Merkel’s statements about not wanting to punish the UK,
New homes sales hit the skids in December, down 10.4 percent. December numbers were revised slightly lower today.
The ever optimistic economists in the Econoday survey expected a huge rebound in new home sales in January from 535,000 units to 576,000 units SAAR (seasonally adjusted annualized rate).
Instead of the expected 41,000 increase in units, sales rose by 20,000 units.
New home sales have lost some traction and it’s not because of tightening supply. At 555,000, January’s annualized pace came in more than 20,000 below the Econoday consensus and includes a big downward revision, not to December which is 1,000 lower at 535,000, but the cycle high in November which has been cut by 23,000 to 575,000. This report is one of the most volatile on the calendar which puts the priority on moving averages including the 3-month average which has fallen steadily from a cycle peak of 587,000 in September to only 555,000 (which is the same as January’s rate).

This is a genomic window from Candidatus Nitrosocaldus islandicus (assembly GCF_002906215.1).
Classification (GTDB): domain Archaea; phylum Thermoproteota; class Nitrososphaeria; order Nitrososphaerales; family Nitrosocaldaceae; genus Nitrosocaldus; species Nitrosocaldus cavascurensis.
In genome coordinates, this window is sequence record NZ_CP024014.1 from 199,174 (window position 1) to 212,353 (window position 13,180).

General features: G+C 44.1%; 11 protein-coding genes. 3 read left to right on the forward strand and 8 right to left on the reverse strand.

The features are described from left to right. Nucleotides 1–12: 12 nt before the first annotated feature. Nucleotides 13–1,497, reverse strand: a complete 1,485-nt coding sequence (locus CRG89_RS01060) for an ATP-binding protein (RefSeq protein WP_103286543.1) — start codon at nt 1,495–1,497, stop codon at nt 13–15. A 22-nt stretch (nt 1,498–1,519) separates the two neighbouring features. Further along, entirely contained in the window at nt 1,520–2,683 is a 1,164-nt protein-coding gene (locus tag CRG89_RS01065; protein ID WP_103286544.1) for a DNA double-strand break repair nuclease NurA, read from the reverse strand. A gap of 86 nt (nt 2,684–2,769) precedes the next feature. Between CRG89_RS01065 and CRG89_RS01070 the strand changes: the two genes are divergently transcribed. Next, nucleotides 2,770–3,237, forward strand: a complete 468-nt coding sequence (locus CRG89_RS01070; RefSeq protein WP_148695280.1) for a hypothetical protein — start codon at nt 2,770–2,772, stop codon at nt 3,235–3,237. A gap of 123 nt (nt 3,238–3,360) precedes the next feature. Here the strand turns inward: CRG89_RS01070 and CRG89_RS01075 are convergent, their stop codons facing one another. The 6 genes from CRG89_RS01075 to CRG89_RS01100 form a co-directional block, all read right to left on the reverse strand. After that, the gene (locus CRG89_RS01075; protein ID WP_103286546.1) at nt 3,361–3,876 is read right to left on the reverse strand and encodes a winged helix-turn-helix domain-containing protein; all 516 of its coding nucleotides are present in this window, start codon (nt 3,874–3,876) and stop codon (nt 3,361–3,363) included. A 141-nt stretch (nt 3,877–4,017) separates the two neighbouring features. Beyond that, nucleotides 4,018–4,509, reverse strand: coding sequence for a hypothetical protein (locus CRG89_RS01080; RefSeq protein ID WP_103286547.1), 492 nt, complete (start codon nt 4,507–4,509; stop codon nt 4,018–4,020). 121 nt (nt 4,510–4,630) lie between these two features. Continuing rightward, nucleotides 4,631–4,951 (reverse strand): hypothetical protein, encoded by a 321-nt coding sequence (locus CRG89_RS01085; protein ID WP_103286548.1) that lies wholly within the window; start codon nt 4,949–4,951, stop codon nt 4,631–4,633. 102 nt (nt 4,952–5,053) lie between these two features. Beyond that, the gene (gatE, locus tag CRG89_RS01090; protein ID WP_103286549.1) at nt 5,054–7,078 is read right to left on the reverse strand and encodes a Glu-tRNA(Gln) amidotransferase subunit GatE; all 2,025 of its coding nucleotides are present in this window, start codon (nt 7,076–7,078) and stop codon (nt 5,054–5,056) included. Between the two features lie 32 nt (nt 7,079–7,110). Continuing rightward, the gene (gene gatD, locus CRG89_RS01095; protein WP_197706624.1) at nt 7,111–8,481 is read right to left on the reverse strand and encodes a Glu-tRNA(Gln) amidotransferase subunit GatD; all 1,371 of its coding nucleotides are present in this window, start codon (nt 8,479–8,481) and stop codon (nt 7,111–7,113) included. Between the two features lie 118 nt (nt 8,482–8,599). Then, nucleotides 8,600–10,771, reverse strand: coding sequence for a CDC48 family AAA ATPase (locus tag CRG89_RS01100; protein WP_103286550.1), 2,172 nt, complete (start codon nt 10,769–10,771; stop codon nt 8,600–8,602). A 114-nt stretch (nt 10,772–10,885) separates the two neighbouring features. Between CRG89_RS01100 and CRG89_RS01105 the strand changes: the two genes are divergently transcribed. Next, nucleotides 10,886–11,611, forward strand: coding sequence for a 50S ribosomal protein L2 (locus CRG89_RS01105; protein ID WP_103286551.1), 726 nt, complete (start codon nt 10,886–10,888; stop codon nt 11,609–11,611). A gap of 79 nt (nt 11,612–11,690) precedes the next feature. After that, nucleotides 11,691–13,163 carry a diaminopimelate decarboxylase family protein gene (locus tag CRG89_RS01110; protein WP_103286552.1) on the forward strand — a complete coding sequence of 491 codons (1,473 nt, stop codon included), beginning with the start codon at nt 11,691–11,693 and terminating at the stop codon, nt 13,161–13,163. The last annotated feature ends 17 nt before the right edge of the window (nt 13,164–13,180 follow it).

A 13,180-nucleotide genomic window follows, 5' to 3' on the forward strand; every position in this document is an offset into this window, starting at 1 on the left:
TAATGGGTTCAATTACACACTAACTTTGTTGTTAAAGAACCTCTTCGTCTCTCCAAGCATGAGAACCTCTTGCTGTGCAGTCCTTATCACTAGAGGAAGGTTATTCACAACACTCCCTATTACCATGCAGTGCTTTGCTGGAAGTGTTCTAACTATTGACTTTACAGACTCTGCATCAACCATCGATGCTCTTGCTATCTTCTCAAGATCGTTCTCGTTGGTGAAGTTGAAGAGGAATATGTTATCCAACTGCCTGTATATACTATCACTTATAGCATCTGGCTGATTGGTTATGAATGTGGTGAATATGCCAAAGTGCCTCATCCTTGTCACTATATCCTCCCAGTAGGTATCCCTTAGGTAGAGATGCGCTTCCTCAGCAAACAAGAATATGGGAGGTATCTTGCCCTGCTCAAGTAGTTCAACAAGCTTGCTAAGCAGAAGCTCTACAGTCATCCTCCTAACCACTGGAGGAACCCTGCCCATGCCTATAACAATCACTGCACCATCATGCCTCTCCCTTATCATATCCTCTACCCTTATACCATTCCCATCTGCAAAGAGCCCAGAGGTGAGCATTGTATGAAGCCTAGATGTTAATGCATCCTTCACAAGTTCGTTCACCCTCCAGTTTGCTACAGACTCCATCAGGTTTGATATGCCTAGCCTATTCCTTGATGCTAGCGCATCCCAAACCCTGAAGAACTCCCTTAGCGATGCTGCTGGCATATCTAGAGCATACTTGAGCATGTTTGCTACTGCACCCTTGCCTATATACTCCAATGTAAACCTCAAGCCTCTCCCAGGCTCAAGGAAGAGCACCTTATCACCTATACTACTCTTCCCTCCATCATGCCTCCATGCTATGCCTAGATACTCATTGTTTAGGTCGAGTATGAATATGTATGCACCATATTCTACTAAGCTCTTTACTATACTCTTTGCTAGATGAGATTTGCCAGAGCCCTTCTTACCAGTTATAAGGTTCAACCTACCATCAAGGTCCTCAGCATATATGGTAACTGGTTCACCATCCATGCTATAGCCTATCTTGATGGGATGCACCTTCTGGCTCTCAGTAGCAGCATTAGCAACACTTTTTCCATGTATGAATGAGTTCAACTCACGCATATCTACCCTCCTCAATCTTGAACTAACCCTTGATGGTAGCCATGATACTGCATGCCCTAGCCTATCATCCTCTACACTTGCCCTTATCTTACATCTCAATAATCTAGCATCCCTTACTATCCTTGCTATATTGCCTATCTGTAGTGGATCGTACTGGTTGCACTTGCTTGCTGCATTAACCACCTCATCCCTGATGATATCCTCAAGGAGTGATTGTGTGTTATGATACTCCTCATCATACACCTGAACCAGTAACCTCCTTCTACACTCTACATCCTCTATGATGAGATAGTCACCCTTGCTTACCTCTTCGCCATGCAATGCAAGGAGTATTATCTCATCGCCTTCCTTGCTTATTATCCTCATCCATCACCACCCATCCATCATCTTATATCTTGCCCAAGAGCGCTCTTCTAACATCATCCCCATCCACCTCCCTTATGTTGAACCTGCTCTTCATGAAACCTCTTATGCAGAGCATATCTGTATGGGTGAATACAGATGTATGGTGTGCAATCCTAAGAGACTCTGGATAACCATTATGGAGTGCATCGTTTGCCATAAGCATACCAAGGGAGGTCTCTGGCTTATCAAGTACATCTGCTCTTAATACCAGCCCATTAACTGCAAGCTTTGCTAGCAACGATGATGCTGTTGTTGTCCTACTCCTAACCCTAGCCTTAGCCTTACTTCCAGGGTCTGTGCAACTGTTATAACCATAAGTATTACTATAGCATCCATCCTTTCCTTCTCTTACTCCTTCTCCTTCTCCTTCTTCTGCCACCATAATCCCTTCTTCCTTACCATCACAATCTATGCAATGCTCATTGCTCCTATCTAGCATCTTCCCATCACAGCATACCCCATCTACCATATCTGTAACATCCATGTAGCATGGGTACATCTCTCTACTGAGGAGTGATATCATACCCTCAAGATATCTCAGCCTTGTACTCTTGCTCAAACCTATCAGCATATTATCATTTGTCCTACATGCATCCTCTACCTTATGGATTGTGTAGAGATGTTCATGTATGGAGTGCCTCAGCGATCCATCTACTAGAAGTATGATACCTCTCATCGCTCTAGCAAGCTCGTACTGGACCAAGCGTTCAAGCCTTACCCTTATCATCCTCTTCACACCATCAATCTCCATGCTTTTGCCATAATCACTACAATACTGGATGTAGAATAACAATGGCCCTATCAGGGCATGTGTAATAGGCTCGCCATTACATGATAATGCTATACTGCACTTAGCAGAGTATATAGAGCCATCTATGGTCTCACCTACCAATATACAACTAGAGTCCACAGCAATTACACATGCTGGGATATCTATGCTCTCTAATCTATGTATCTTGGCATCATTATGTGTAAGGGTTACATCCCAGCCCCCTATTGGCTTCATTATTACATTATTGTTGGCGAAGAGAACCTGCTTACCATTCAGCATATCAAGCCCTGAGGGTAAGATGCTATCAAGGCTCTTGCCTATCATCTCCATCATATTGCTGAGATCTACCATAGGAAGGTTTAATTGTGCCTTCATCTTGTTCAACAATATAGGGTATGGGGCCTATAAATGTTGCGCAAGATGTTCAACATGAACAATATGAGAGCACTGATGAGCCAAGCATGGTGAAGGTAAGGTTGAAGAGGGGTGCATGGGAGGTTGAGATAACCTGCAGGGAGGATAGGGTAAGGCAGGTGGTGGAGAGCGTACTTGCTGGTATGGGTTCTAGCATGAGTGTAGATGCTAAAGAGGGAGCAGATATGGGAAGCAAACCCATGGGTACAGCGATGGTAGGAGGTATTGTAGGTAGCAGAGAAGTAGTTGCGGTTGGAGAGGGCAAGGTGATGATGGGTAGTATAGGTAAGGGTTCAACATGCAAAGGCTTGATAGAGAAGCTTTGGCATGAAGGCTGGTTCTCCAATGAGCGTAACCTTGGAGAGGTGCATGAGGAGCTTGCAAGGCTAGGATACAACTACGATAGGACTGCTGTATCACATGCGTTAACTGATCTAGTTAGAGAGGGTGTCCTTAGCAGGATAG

Supply, however, is no longer as thin as it was, at 5.7 months at the January sales rate vs low 5 month rates through most of last year. The number of new homes on the market, at 265,000 for a 3.5 percent monthly jump, is a new cycle high (since July 2009). Permits for single-family homes have been on the climb which points to more supply ahead.
Rising supply is negative for prices and at $312,900, the median fell 1.0 percent in the month. The year-on-year rate, however, is still very solid at 7.5 percent.